Simple Cooking Concepts Part 2: Sugar, Fat and Salt

Sugar, fat and salt are arguably the three most discussed parts of cooking but also probably the three least understood. People often treat sugar, fat and salt as if they are edible evils that must be avoided at all costs but if you learn how to use them then they can be great and not so evil.

These three amigos need to be used but in proper moderation. The way large food corporations have turned to these three to create food addicts of us all is wrong but there is a way to reverse it. I could spend this post telling you all about how big food corporations have calculated how to influence you through the use of these three things but there are already others who’ve done that research for me.

Instead, let me make a case for how to use each one of these beautiful ingredients in a healthy way.

I’m going to get this out of the way, we need to be active. I know we all know this but it never hurts to have a reminder. Of course eating sugar, fat and salt will not be good for us if we aren’t active. But through an active lifestyle we can eat the stuff and not worry too much about our waistline or blood pressure.

Also, the best part is that when you’re active endorphins are released and your senses come alive, making food taste better. What do we lose in that scenario? Nothing.

I don’t need to convince you of the deliciousness of sugar, we all know about it. Sugar is also incredibly useful as it is the main source of energy that our brains use. That said, we need to pay attention to what we are using. The white refined crystals are not entirely good. They are void of the complex flavour that is inherent in sugar. This begs the question: is it also less beneficial to our brains? Try some cane sugar and compare it to the refined stuff and you will find that it is a more complex sweet. Cane sugar tastes almost like fruit juice with more body to it instead of just a straight up hit of refined sweetness.

Once you have the real stuff, use it wisely. This is often where it can be used in an unhealthy way. A little bit of sugar can enhance the flavour of sweet potato or bread but if you use too much it will overpower everything and you’ll miss out on the food’s subtleties that sugar can bring out. Reduce the sugar you use with sweet potato by adding more nutmeg and cinnamon, they’ll compliment the sugar by bringing out a hearty and fuller flavour.

Fat is probably the most poorly understood one of the three. Why avoid fat? It is flavour, you know. I cry inside (probably along with the countries of India and Pakistan) whenever I hear someone ordering a skinny no-fat chai latte at a coffee shop. Apart from the double helping of redundancy (skinny and no-fat? Really? Chai latte? Chai needs milk! Especially whole milk!) but I digress. It isn’t the same thing without the fat!

Use butter when you should use butter. Julia Child was a huge proponent of using butter in cooking, perhaps because the French have mastered it. I recently gave up using margarine in baking cookies and crisps and I can taste the difference. Butter offers a natural flavour that is really pleasurable while margarine can only hope to delude your taste buds.

Use olive oil when you should use olive oil. Last summer I had the pleasure of waking people up to the truth of olive oil. It is one of the most fraudulent businesses out there so much that many of us don’t even know what the actual stuff tastes like. If you are buying olive oil in a bottle in a grocery store chances are it is fake. This has given rise to far too many misconceptions and misuses. Here are a few truths that may surprise you:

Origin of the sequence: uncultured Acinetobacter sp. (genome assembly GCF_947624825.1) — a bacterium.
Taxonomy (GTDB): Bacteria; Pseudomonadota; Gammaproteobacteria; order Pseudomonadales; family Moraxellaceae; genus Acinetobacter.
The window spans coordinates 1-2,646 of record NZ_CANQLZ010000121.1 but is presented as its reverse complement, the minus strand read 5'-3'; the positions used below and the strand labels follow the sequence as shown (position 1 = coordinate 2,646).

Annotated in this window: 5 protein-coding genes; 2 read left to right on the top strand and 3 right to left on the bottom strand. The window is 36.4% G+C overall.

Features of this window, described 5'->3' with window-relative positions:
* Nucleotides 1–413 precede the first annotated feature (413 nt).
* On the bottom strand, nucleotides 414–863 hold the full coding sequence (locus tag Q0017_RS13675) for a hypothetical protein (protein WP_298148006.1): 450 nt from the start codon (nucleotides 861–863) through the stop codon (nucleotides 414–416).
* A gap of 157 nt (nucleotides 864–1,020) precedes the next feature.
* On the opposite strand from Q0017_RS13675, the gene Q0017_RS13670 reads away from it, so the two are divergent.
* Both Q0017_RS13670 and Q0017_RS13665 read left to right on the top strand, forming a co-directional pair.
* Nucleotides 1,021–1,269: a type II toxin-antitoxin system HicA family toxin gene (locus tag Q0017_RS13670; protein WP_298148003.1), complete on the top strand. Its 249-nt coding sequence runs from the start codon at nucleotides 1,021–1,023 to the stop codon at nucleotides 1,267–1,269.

1. You can cook with olive oil – You can even deep fry with certain olive oils
2. Olive oil is a healthy fat – it can even reduce the chances of heart problems and even cancer
3. Olive oil easily substitutes for butter (when you can’t have butter, use olive oil instead of margarine)
4. Olive oil is a fruit juice and needs to be fresh – if you are buying a product of Italy or Greece in September then it is probably gone off. At that time of year buy Australian stuff (or Chilean).

Salt is a weird one; it’s similar to sugar in use but completely different in flavour. We’ve been normalised to eating the super refined stuff but if you have the artisanal and unrefined stuff you will taste a whole new world. It is complex and adds so much to any dish’s flavour.

Use less of it. Like sugar, salt is often used to cover up something that tastes bland or unpleasant. However, if you use too much it will ruin the flavour. There’s an easy work-around for this: learn how to season with other spices and herbs. Other than the abundant use of olive oil Italian and Greek food tastes heavenly because of all the different herbs used. With all of these different flavours you don’t need as much salt.


The big thing to learn is to know what you are using and use it wisely. As far as olive oil, sugar and salt are concerned, if the packaging says “pure” you aren’t buying the healthier option. In fact, pure olive oil is more often than not inedible lampante (Italian for “lamp oil”). Use the real stuff, not the refined or fraudulent stuff… or margarine. Also, don’t use too much. If you are cooking and it needs more flavour try reaching for a herb or spice that isn’t sugar or salt.

As you play with seasonings and the levels of sugar, fat and salt in your cooking you may find a passion for making it taste right in your own unique way.

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